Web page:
Real clinical scenario: How to put things together? A paresis
A 71-year-old woman went to the hospital with pain in her right abdomen, fever and chills, and a yellowish watery diarrhea. He had no vomiting or other symptoms. The patient had had an upper digestive haemorrhage 25 years ago. The patient was diabetic type II. The initial diagnosis was gastroenteritis with radiological signs of transverse and left colitis
On the third day after admission, the patient began to report restlessness and pain in the right scapular area, right breast that increased on palpation and on the right leg. She was alert and without other neurological disorders. On the following day the patient persisted with lower abdominal pain. The physical examination showed a paresis of the right limb 3/5 , and less ability to feel the vibration.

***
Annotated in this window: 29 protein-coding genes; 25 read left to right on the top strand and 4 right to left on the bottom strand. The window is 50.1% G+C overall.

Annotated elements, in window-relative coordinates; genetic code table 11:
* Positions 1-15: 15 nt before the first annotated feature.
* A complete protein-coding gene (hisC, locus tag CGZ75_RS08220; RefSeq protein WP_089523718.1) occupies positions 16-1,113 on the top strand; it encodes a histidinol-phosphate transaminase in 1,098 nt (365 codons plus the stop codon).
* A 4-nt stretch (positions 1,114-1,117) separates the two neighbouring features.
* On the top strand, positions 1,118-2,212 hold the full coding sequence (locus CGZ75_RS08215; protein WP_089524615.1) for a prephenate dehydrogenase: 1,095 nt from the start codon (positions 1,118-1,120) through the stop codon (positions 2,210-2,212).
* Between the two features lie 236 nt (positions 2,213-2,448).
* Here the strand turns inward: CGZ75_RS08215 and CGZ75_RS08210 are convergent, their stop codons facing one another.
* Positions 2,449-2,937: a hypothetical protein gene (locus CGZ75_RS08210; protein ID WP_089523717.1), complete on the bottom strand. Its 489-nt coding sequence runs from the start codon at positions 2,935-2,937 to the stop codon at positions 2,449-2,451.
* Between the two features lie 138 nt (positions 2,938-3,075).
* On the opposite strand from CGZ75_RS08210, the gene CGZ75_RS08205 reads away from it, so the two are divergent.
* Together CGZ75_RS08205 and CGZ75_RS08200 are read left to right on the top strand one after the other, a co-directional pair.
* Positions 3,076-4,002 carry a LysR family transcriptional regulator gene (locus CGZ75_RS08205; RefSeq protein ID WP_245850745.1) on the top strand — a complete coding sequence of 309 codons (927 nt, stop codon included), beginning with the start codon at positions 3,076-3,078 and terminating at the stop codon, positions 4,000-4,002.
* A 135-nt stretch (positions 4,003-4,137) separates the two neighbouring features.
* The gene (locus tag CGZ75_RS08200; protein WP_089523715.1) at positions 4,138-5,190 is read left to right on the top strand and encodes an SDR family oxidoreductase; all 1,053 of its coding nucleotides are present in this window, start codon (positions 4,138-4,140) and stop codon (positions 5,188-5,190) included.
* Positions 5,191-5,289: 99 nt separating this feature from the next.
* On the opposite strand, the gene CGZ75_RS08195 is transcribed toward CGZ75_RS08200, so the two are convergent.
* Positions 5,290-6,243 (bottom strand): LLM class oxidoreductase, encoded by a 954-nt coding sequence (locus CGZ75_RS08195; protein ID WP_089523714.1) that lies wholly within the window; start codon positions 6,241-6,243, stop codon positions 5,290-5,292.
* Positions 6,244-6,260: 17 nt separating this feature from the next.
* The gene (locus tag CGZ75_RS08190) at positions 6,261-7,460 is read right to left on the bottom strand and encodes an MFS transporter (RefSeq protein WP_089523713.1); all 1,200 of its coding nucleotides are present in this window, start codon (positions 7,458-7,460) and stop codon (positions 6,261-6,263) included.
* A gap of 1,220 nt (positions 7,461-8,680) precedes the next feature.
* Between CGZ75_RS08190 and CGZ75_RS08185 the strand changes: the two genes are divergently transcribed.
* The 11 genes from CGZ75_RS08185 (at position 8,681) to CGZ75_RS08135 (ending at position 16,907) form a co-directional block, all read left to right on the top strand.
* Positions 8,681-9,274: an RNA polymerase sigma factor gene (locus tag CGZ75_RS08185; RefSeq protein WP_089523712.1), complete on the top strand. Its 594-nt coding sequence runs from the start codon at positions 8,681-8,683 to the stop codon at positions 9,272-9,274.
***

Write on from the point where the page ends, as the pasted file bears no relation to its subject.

A nuclear magnetic resonance was performed which showed a right posterolateral extraaxial lesion that caused compression of the medullary cord,limited to the thoracic segments T1 to T3.
REAL CLINICAL SCENARIO: The patient’s symptoms appeared during a weekend where no neurologist was present. The clinical experience with the patient has been described by the attending physicians as “an inability to find an anatomical or physiological explanation of the patient’s symptoms,” and of course the feeling that it was unrelated to the initial abdominal condition. After several hours trying to figure out about the problem, the mental attitude was to consider anxiety as an explanation, although her daughter assured that the patient was not an easy complaint. The next morning, a symptom doesn´t present previously, the paresis of the right leg, allowed to follow a final diagnostic path with the help of the neurologist.
FINAL DIAGNOSIS: Brown-Séquard syndrome due to spinal cord hematoma.
ANALYSIS: Several problems such as the low prevalence of this process, its various etiologies and the difficulty in organizing an initial pathophysiological or anatomical reasoning were acting together.
TAKE HOME MESSAGE:
Always think that the patient and the family are right
Be methodical searching for new clues.
Comment the case with your colleagues
The clinical case must be reconsidered after obtaining new data.